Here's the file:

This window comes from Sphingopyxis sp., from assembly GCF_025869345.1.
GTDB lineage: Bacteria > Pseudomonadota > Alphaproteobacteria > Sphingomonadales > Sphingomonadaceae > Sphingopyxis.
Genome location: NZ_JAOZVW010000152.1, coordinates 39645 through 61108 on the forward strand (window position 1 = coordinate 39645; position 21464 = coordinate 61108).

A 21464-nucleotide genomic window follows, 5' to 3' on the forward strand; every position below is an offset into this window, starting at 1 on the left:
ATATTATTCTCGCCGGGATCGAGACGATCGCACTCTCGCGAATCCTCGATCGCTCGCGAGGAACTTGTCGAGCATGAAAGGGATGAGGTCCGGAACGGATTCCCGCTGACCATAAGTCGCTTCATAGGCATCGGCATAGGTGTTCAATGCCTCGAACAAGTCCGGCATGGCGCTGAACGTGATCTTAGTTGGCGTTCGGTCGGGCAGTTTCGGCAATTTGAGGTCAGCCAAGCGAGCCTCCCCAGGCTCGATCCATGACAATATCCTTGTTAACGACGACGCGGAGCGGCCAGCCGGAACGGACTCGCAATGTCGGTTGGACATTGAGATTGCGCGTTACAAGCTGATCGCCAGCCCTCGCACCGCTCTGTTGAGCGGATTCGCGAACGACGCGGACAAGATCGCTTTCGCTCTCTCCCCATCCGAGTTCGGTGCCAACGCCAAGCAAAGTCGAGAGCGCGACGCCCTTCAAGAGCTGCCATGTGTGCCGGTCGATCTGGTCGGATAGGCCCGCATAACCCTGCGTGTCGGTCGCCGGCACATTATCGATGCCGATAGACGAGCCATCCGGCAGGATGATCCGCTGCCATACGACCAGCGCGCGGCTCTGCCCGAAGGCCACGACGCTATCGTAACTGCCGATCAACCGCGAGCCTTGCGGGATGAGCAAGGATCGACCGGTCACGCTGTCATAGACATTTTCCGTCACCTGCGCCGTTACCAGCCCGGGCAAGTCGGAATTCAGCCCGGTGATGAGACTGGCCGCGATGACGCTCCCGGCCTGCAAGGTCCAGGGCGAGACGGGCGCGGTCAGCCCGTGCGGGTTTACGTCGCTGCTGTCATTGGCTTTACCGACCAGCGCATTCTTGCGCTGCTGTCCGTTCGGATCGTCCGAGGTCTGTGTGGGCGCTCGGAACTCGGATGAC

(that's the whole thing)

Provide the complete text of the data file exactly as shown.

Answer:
This window comes from Sphingopyxis sp., from assembly GCF_025869345.1.
GTDB lineage: Bacteria > Pseudomonadota > Alphaproteobacteria > Sphingomonadales > Sphingomonadaceae > Sphingopyxis.
Genome location: NZ_JAOZVW010000152.1, coordinates 39645 through 61108 on the forward strand (window position 1 = coordinate 39645; position 21464 = coordinate 61108).

A 21464-nucleotide genomic window follows, 5' to 3' on the forward strand; every position below is an offset into this window, starting at 1 on the left:
ATATTATTCTCGCCGGGATCGAGACGATCGCACTCTCGCGAATCCTCGATCGCTCGCGAGGAACTTGTCGAGCATGAAAGGGATGAGGTCCGGAACGGATTCCCGCTGACCATAAGTCGCTTCATAGGCATCGGCATAGGTGTTCAATGCCTCGAACAAGTCCGGCATGGCGCTGAACGTGATCTTAGTTGGCGTTCGGTCGGGCAGTTTCGGCAATTTGAGGTCAGCCAAGCGAGCCTCCCCAGGCTCGATCCATGACAATATCCTTGTTAACGACGACGCGGAGCGGCCAGCCGGAACGGACTCGCAATGTCGGTTGGACATTGAGATTGCGCGTTACAAGCTGATCGCCAGCCCTCGCACCGCTCTGTTGAGCGGATTCGCGAACGACGCGGACAAGATCGCTTTCGCTCTCTCCCCATCCGAGTTCGGTGCCAACGCCAAGCAAAGTCGAGAGCGCGACGCCCTTCAAGAGCTGCCATGTGTGCCGGTCGATCTGGTCGGATAGGCCCGCATAACCCTGCGTGTCGGTCGCCGGCACATTATCGATGCCGATAGACGAGCCATCCGGCAGGATGATCCGCTGCCATACGACCAGCGCGCGGCTCTGCCCGAAGGCCACGACGCTATCGTAACTGCCGATCAACCGCGAGCCTTGCGGGATGAGCAAGGATCGACCGGTCACGCTGTCATAGACATTTTCCGTCACCTGCGCCGTTACCAGCCCGGGCAAGTCGGAATTCAGCCCGGTGATGAGACTGGCCGCGATGACGCTCCCGGCCTGCAAGGTCCAGGGCGAGACGGGCGCGGTCAGCCCGTGCGGGTTTACGTCGCTGCTGTCATTGGCTTTACCGACCAGCGCATTCTTGCGCTGCTGTCCGTTCGGATCGTCCGAGGTCTGTGTGGGCGCTCGGAACTCGGATGAC